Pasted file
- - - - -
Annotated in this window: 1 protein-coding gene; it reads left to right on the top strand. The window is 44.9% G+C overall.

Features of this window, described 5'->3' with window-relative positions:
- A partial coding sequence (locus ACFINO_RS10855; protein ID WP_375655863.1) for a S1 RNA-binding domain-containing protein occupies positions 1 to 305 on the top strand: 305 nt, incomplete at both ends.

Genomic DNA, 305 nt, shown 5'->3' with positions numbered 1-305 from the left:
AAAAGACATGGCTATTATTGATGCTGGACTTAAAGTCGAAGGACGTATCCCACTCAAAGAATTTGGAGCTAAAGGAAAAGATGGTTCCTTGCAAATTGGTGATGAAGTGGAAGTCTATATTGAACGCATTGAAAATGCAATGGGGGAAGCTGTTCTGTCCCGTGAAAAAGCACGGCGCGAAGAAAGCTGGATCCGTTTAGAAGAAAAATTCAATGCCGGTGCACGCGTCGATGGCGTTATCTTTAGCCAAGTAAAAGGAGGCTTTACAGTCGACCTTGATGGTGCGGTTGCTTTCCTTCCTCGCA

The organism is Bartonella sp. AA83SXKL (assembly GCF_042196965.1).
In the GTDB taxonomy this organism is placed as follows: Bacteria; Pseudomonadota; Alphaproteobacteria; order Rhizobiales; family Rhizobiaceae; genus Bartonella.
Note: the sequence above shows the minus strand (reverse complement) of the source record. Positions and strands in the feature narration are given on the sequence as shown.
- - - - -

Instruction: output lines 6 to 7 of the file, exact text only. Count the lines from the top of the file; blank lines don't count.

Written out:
The organism is Bartonella sp. AA83SXKL (assembly GCF_042196965.1).
In the GTDB taxonomy this organism is placed as follows: Bacteria; Pseudomonadota; Alphaproteobacteria; order Rhizobiales; family Rhizobiaceae; genus Bartonella.